Zoolander (2001) - movie posterMugatu is assisted by his beautiful cohort Katinka, played by Milla Jovovich in a rare comic turn. Aside from the loyalty to her high fashion boss and their evil mission, Katinka suffers severe repugnance for any off-the-rack department store apparel.

"She's a unique type of intolerant villain," says Jovovich with a laugh, explaining her character. "Snobbery doesn't begin to describe her attitude towards discount retail fashion. "

Trying to unravel the tangled plot, Zoolander is assisted by the diligent Time Magazine reporter Matilda Christine Taylor). After first writing a scathing article on Derek, the tough journalist eventually softens up to the dim, but naive icon.

"I like to call Matilda the straight man in this movie," says Taylor. "It's filled with many over-the-top, funny characters, and Matilda brings a sense of reality to that world. You need to have somebody who is a bit of an anchor; a voice of reason for the audience. "

Taylor has particular experience mixing comedy and fashion, having donned those '70s era mini-skirts in the two "Brady Bunch" features as the famously envied, "Marcia, Marcia, Marcia!"

In addition to his wife, Christine Taylor, who plays Matilda the Time Magazine journalist, Stiller ended up working with his immediate family, which is a quite talented clan, indeed. His mother, Anne Meara, plays a protester at the VH1/Vogue Fashion Awards. His sister, Amy Stiller, plays one of Hansel's fashion posse, and his father Jerry, plays Derek's long-time agent, Maury Ballstein. "My Dad has such a specific persona that so many people relate to, and he brought that to the character. He's very prepared, and he comes in with so many ideas," says Ben.

Watching the senior Stiller, it is hard to imagine anyone else in the role. He explains his venture into new territory. "At the beginning, I was very wary of what it would be like. When we first got on the set, I felt more nervousness than usual because I realized Ben was not only the actor I was working with; he was also the director. Then, when we started working, he said, 'Dad, would you do it a little faster?' And I realized he wasn't treating me any differently than anyone else - he was just using the word 'Dad. '"

In the role of agent Ballstein, a mentor to his narcissistic, naive client, Jerry realized he could bring his own life's perspective to the film. "It allowed me to become paternalistic and protective toward Ben's character - to be a shepherd, so to speak, to this lost sheep, this aberrant child in the world of high fashion. I was able to transform my own feelings toward Ben into this character. Maury is no different from the old-time agents I used to know when first starting out. They watched over their clients, making sure they weren't taken advantage of and exploited. These were guys who encouraged you to sit in their office with them, and just drink a soda or have a sandwich. They created benevolent relationships, which is how Maury treats his clients. "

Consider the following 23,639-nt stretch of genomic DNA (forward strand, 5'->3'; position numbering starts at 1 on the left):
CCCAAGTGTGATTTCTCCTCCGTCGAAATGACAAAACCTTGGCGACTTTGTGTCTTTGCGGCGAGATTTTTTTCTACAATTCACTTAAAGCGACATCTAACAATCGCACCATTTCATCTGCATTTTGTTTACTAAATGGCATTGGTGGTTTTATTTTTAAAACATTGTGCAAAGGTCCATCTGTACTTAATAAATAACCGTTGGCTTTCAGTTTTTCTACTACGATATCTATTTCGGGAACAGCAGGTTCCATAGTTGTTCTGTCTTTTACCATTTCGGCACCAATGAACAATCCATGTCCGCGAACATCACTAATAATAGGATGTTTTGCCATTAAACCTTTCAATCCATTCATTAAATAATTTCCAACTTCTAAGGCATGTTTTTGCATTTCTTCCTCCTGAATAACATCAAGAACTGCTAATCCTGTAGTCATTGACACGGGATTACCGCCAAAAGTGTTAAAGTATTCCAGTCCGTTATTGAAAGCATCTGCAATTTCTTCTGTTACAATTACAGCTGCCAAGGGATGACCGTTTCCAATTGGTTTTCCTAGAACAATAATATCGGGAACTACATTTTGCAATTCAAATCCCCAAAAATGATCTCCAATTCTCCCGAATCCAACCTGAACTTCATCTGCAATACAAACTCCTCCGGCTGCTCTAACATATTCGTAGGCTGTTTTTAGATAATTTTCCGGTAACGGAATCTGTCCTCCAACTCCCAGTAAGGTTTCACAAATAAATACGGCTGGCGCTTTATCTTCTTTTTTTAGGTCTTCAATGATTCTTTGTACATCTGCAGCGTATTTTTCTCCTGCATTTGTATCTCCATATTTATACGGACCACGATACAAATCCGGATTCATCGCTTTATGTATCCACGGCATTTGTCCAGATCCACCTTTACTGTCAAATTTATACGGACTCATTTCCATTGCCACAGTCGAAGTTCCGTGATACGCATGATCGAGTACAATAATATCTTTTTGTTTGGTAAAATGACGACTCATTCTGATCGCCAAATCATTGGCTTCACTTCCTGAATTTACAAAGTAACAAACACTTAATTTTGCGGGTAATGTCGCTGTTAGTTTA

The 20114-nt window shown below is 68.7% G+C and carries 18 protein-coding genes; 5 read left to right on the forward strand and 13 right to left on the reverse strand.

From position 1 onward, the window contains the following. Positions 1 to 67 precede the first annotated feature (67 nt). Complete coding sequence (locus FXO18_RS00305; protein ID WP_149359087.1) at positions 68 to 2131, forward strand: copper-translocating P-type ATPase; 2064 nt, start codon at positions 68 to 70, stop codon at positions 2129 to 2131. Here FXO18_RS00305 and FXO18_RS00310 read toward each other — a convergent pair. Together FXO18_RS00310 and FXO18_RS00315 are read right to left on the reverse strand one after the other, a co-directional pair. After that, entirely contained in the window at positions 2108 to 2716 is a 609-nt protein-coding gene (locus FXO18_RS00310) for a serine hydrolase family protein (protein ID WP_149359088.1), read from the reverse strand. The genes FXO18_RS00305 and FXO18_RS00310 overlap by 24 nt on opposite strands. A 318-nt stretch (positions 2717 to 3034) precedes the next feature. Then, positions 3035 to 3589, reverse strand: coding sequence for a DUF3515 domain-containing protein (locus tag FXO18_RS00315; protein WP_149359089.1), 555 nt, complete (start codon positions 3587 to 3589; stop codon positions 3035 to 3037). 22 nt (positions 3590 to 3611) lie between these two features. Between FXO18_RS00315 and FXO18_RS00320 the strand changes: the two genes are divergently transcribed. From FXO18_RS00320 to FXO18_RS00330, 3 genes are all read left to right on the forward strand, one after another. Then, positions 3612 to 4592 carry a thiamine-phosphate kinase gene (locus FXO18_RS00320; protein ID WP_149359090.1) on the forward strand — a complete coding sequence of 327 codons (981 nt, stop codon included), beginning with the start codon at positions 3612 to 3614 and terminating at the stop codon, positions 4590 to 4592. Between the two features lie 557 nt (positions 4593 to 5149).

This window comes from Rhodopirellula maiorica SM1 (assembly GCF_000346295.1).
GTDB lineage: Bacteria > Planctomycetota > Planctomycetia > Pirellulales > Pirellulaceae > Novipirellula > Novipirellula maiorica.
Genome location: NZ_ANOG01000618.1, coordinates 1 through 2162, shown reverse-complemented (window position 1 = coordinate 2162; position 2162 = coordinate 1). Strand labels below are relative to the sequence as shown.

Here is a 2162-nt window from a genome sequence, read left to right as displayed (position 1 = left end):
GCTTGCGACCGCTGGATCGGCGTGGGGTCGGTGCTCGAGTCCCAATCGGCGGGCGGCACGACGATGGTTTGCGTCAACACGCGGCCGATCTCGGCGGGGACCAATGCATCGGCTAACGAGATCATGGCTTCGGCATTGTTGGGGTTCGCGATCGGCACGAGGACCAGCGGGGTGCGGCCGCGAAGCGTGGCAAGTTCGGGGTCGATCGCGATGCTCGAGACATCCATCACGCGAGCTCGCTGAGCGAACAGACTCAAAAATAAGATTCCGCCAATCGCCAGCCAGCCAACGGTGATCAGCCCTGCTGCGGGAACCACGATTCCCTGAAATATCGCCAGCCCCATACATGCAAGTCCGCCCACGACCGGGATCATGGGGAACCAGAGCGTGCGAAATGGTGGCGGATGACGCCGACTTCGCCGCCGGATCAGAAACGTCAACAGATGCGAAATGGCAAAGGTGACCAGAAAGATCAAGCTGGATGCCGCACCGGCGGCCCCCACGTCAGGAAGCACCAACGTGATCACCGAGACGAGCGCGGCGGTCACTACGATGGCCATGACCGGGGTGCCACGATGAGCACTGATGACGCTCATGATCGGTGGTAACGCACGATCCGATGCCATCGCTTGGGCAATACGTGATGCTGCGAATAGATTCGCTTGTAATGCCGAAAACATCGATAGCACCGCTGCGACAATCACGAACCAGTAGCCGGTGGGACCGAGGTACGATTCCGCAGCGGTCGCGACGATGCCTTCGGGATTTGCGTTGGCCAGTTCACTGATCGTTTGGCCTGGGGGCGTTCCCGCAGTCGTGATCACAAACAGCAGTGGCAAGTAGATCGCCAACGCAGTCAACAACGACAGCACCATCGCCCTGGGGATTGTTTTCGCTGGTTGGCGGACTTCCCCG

During pre-production, Ben Stiller and Owen Wilson spent two days being photographed by Frank Ockenfels to create full model's "portfolios" for Derek Zoolander and Hansel. The competing supermodels posed in mock ad campaigns for Gucci, Perry Ellis, Tommy Hilfiger and Evian, as well as bogus magazine covers for GQ, Details, Rolling Stone, Surfer, American Way, ESPN and the International Male catalog. The photos appear in the film as various story elements, giving an off-kilter reality to a world in which the characters of Stiller and Wilson vie for the year's top modeling prize.

As Stiller explains, "We have fun with the fashion world in the movie, but in such a silly, cartoonish way, I don't think anybody could take it personally. For example, Details magazine was relevant because Derek considers it a much more news-oriented publication than Time. My hope was to make 'Zoolander' something you could relate to, even if you know nothing about the fashion world. "

"Zoolander" is peppered with cameos such as Garry Shandling, Gwen Stefani, David Bowie and Donald Trump. Many leading models and fashionistas who were also happy to spoof themselves, included Claudia Schiffer, Veronica Webb, Tommy Hilfiger, Tom Ford and Tyson Beckford.